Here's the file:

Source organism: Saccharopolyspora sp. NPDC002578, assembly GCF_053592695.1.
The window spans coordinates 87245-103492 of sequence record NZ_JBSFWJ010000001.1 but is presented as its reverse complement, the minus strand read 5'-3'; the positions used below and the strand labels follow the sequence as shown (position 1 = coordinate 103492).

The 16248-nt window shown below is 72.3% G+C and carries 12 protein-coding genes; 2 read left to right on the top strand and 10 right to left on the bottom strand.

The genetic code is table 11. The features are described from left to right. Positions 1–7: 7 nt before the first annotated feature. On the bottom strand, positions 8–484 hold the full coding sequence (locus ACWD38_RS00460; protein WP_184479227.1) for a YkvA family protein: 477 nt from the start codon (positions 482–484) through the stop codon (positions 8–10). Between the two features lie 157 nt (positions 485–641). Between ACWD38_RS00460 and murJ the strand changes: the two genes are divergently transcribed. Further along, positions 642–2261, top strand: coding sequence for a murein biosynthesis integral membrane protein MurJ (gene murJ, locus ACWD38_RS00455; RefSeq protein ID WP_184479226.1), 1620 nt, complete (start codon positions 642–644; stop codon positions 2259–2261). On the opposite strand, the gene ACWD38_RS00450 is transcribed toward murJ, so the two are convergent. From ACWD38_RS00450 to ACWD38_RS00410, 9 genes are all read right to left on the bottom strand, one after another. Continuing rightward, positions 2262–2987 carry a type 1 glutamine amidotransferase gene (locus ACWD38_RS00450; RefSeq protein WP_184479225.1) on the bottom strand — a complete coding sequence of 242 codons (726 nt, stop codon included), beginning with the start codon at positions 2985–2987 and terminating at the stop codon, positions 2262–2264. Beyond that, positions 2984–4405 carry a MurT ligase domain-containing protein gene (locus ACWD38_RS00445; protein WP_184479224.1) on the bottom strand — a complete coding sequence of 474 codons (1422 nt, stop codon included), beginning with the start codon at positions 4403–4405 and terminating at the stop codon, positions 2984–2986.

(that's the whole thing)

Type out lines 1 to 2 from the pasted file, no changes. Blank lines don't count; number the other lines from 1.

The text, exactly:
Source organism: Saccharopolyspora sp. NPDC002578, assembly GCF_053592695.1.
The window spans coordinates 87245-103492 of sequence record NZ_JBSFWJ010000001.1 but is presented as its reverse complement, the minus strand read 5'-3'; the positions used below and the strand labels follow the sequence as shown (position 1 = coordinate 103492).